Why Investors Should Quit Trying to Time Markets

History teaches us that markets eventually do recover. Adviser Mark Connely highlights how presidential elections come and go, and the impact on financial markets.
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By Mark Connely, CFP®

As the current Electoral College votes stand now, Joseph R. Biden will be the 46th president of the United States. While half of the country rejoices, the other half has serious concerns. This has been an election like no other in our nation’s history and has galvanized Americans on both sides of the aisles with record voter turnout. From an investment standpoint, I caution my clients to avoid impulsive investing decisions based on politics.

Mark Connely

Mark Connely

If history teaches us anything, it is that markets eventually do recover. They recovered from the Great Depression and from World War II and from planes flying into the World Trade Center and from a financial crisis that had some of the largest financial institutions desperately needing money from governments to survive. Markets have survived past pandemics and they will survive this one too. You see, business always finds a way to make a profit.

I can remember when there was a narrative of how bad Barack Obama was going to be for business, and clients were calling asking to get out of the market. Yet, $1 invested in the S&P 500* grew to $2.94, or $1,000,000 grew to $2.9 million, during the time that President Obama was in office.

When Ronald Regan was elected, the world was worried about this gunslinger from California. Of course, $1 grew to $3.80, or $1,000,000 grew to $3.8 million, in the S&P 500 during the Reagan administration. Even during President Clinton’s tenure, which included an impeachment trial, $1 increased to $3.56 in the S&P 500. George W. Bush did not fare as well as a result of the 2008 financial downturn. One dollar invested in the S&P 500 during his term would have declined to 79 cents. However, interestingly enough, it was a very different story with smaller-size publicly-traded companies. If you were diversified, even during that timeframe, there is a possibility that you still could have come out ahead.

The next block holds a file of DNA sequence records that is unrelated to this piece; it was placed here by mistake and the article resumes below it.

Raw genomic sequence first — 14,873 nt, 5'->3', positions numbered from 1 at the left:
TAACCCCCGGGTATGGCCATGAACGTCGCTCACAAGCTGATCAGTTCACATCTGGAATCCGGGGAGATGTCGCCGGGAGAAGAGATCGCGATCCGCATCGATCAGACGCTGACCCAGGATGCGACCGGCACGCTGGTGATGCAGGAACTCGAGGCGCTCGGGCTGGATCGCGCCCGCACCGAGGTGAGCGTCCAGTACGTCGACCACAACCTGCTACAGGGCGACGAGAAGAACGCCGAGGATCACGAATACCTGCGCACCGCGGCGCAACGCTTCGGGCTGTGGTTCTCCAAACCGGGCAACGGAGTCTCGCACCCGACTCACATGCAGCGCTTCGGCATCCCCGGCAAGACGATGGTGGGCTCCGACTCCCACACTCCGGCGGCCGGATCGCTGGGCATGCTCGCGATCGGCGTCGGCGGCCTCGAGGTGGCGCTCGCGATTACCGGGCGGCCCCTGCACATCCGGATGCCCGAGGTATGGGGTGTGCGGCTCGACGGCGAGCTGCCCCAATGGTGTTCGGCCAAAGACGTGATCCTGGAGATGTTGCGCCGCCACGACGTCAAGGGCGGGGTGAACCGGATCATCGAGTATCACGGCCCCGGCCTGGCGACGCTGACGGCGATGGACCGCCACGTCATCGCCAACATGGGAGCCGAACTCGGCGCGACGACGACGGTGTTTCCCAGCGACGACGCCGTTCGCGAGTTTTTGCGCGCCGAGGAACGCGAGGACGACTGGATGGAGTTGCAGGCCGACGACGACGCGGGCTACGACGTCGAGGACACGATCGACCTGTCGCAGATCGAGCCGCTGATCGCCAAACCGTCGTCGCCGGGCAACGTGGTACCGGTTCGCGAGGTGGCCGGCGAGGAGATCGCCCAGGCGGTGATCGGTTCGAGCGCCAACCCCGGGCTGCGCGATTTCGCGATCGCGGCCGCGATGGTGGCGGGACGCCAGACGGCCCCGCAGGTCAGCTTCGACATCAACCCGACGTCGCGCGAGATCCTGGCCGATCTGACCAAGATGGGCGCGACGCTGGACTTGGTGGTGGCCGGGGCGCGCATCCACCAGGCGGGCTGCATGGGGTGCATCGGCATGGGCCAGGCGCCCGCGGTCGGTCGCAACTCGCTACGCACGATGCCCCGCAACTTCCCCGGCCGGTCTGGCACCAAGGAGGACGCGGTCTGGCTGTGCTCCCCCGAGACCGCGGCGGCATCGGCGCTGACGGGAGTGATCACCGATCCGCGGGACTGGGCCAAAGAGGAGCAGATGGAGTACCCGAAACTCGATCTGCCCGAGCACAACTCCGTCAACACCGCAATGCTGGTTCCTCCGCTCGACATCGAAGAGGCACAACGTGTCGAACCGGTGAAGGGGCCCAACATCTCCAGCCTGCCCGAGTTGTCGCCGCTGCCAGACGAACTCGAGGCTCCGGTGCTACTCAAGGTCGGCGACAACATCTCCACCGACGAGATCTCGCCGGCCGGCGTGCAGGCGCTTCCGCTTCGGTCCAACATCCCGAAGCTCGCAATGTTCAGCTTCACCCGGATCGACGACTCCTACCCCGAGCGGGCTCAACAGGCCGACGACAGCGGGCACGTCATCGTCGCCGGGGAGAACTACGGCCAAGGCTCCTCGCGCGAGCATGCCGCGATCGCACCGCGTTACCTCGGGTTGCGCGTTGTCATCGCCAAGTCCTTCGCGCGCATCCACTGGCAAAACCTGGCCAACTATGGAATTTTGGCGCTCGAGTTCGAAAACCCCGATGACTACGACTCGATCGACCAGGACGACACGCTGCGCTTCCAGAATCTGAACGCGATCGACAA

If you make the mistake of trying to get out of the market and you have some type of big swing, you could literally miss out on one to two years’ worth of returns if you had a goal of getting 10%-per-year return. The market does not generate these returns consistently. Markets move quickly. Typically, investors who come out ahead are the ones that ride the cycles and do not try to time the market.

I would also advocate for diversification and would strongly caution any investor from putting 100% of their money in the market. High-quality, short-duration bonds can help to be a buffer against a market downturn. Having access to that capital can be beneficial if the markets do decline. The bonds can be sold and the proceeds used to acquire more equities during the downturn. It can also be very prudent to consider fixed protection products in an appropriate amount like life insurance and annuities.

Markets in the short run are completely random and unpredictable, so quit thinking that somehow you know what's going to happen because you don't. If you did, you would already be so rich you wouldn't care.

Markets get spooked in the short run over little things. Eventually people wake up and they realize that no matter who the president is, that individual is not the king of the world. They're not even the king of the United States of America. Regardless of which party is in power, most of us will still go to work and continue to be productive members of society. Guess what, so will businesses.

If you are properly diversified with large and small companies – both domestic and international – then it is very feasible you're going to do just fine. If you're correct that the market does take an initial dip, it will likely be back in due course. None of us have a crystal ball, so we do not know what the future holds. Last November, no one could have predicted the world would collectively be facing this deadly pandemic. Yet here we are. With proper diversification and a long-term financial plan that stays the course through unpredictable markets, most of us should be able to withstand whatever 2021 has in store for us, regardless of who is sitting in the Oval Office.

Mark Connely Registered Representative and Financial Advisor of Park Avenue Securities LLC (PAS). OSJ: 3040 Post Oak Blvd, Ste 1150, Houston, Texas 77056, 281-220-2700. Securities products and advisory services offered through PAS, member FINRA, SIPC. Financial Representative of The Guardian Insurance Company of America® (Guardian), New York, NY. PAS is a wholly owned subsidiary of Guardian. Wealth Design Group is not an affiliate or subsidiary of PAS or Guardian. https://www.wealthdesigngroup.net/team/mark-connely-cfp.